A man lights candles during the fourth annual remembrance event for the missing Malaysia Airlines flight MH370, in Kuala Lumpur, Malaysia, March 3, 2018. Reuters/Lai Seng Sin

Since Malaysia Airlines Flight MH370 went missing on March 8, 2014, several amateur hunters have come forward claiming to have found debris pieces of the missing jet. Recently, a pair — who work as radio presenters — claimed to have spotted a "man made-looking dome object" in the ocean off the coast of Mauritius.

According to U.K.'s the Sun, Duncan Heyde and Thane Kirby, from New Zealand, were looking for Flight MH370 wreckage during a trip to Mauritius, a small island near where plane debris has previously been found. The duo reportedly spent two days on the water trying to spot the suspected wreckage. They based their search on coordinates provided by amateur crash investigator Peter McMahon.

"We did see an item of interest at one of the coordinates. We managed to go over it five or six times but couldn't stay on it due to the testing weather conditions in the area," Heyde told the Sun. Heyde and Kirby's claims have not been officially confirmed.

McMahon is the same person who claimed in March to have found missing Flight MH370 with "bullet holes." He said Google Earth images purportedly show the missing jetliner in the water 10 miles south of Mauritius.

However, a representative for the Joint Agency Coordination Center told Fox News in a statement at the time that McMahon reached out to the agency in 2016 and 2017, but at no time "did the ATSB suggest [McMahon's] evidence could be missing flight MH370."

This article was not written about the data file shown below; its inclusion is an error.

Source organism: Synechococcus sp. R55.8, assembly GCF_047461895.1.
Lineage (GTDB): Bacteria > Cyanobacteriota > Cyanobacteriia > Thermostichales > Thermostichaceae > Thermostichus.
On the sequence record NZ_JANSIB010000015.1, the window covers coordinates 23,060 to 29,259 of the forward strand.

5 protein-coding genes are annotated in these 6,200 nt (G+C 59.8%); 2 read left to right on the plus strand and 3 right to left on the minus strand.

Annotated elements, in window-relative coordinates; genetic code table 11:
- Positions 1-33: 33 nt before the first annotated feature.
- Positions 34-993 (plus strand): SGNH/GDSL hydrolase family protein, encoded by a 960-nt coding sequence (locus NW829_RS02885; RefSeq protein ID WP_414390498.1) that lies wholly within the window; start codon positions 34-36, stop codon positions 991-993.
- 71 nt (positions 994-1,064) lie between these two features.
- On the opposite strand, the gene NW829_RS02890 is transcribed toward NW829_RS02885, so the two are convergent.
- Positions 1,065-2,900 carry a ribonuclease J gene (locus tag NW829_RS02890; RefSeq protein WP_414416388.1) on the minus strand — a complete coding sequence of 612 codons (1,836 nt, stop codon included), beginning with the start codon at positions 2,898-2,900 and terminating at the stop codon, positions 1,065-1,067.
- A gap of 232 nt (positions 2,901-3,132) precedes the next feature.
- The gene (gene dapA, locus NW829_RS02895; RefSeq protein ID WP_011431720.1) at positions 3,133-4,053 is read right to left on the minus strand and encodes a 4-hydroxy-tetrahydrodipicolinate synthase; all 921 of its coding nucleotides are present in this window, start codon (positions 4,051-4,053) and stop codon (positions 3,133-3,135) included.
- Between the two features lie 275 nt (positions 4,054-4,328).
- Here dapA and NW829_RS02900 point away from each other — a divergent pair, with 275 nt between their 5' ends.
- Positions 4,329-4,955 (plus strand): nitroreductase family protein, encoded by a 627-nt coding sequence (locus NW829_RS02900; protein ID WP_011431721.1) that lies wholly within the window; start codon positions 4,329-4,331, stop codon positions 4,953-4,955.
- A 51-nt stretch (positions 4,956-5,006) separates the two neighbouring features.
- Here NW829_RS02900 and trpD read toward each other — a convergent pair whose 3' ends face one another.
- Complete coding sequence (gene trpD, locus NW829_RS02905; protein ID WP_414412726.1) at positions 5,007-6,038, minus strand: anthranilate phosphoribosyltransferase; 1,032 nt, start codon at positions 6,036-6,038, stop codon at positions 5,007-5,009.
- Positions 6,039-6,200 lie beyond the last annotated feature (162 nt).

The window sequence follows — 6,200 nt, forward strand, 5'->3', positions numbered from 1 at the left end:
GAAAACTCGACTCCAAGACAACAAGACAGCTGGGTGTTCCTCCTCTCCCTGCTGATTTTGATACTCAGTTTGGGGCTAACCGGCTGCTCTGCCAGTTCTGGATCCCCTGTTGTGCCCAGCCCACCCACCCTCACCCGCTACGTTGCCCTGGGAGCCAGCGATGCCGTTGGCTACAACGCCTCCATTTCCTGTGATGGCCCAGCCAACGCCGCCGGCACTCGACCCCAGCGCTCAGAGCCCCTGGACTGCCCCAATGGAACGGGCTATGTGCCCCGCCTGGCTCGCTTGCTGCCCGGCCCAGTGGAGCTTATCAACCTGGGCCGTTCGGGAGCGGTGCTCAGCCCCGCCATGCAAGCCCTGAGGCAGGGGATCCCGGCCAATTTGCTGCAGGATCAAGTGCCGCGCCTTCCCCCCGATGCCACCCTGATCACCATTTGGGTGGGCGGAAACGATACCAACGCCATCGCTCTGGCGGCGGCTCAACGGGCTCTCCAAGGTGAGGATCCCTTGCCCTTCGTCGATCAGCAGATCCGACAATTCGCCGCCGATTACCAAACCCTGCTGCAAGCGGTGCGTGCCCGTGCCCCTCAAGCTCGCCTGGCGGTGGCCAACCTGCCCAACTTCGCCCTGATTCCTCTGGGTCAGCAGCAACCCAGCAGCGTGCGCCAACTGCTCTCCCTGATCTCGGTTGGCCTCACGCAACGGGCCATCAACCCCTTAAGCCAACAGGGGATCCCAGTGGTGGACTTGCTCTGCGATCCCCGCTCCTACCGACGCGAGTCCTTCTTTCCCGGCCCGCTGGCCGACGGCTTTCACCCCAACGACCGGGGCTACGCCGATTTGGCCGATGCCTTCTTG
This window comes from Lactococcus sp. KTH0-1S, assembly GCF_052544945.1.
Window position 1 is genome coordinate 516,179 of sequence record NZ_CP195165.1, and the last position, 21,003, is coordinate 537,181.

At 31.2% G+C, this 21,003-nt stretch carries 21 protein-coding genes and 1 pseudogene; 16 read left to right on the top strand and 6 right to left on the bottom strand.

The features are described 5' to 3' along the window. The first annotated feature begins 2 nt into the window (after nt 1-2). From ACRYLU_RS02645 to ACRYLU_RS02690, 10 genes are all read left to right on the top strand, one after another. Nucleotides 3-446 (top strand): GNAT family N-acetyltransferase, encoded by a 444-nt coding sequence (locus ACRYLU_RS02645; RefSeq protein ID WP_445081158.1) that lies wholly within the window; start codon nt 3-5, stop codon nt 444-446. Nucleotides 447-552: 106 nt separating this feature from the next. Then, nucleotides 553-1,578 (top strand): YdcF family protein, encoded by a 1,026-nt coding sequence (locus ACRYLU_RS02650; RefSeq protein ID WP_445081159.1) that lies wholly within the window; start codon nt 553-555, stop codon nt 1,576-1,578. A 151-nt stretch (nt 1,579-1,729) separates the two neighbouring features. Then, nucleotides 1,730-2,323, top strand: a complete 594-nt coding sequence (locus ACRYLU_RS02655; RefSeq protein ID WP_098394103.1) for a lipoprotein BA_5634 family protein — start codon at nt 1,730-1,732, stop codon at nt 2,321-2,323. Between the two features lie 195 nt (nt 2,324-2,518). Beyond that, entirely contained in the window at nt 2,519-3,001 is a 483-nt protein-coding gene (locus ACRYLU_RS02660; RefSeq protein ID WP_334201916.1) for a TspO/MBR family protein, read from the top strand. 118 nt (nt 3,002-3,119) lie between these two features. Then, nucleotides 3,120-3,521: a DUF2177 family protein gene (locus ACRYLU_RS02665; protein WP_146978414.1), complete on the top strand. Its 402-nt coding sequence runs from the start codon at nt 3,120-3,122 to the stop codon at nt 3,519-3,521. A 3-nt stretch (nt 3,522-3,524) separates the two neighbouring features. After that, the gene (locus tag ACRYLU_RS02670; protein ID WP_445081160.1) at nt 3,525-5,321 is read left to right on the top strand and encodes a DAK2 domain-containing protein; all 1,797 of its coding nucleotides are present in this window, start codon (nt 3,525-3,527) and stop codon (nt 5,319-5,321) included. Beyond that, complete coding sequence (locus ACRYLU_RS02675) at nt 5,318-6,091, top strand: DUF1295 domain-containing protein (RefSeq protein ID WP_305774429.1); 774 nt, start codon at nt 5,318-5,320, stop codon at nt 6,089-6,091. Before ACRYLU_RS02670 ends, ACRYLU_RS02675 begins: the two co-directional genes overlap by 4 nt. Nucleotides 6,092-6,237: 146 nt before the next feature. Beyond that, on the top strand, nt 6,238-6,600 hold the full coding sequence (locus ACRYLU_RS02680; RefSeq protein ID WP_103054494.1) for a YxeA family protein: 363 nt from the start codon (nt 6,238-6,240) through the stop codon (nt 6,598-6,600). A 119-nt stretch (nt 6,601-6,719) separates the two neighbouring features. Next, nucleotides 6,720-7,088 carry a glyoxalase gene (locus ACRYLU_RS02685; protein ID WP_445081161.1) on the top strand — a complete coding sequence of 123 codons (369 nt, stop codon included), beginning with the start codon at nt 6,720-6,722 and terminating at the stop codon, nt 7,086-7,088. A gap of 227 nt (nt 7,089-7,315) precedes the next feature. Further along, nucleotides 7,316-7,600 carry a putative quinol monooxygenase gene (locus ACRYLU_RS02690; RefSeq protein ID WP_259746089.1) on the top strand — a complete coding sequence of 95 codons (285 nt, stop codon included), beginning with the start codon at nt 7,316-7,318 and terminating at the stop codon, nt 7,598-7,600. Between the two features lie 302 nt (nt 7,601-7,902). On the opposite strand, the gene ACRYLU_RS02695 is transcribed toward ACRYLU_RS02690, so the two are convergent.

The disappearance of Flight MH370, which went missing with 239 people on board while on its way from Kuala Lumpur to Beijing, remains a mystery as there is no concrete evidence to prove what happened to the jet. Australia, China and Malaysia spent millions of dollars in joint operations to search for the plane.

The biggest lead in the investigation came when a plane flaperon was found by villagers on Réunion Island. Later, authorities confirmed the flaperon belonged to the missing jetliner. Several other debris pieces washed up on shores of nearby islands, including Mauritius. Of the several pieces of debris, some were confirmed to be from a plane.

Earlier this year, Malaysia agreed to pay United States firm Ocean Infinity up to $70 million if it found the plane during a search in a remote part of the southern Indian Ocean. The search ended in May with no sign of the plane.

Since the plane went missing, several conspiracy theories emerged about the fate of the jet. Most recently, reports claimed the plane's pilot Captain Zaharie Amad Shah deliberately crashed the jet in the Indian Ocean as part of his "murder-suicide" plan. However, Australian officials rejected the theory.

Other theories about the plane's disappearance included claims of the plane being hijacked, the plane being shot down, and a possible electrical issue resulting in a fire on board the plane, among many others.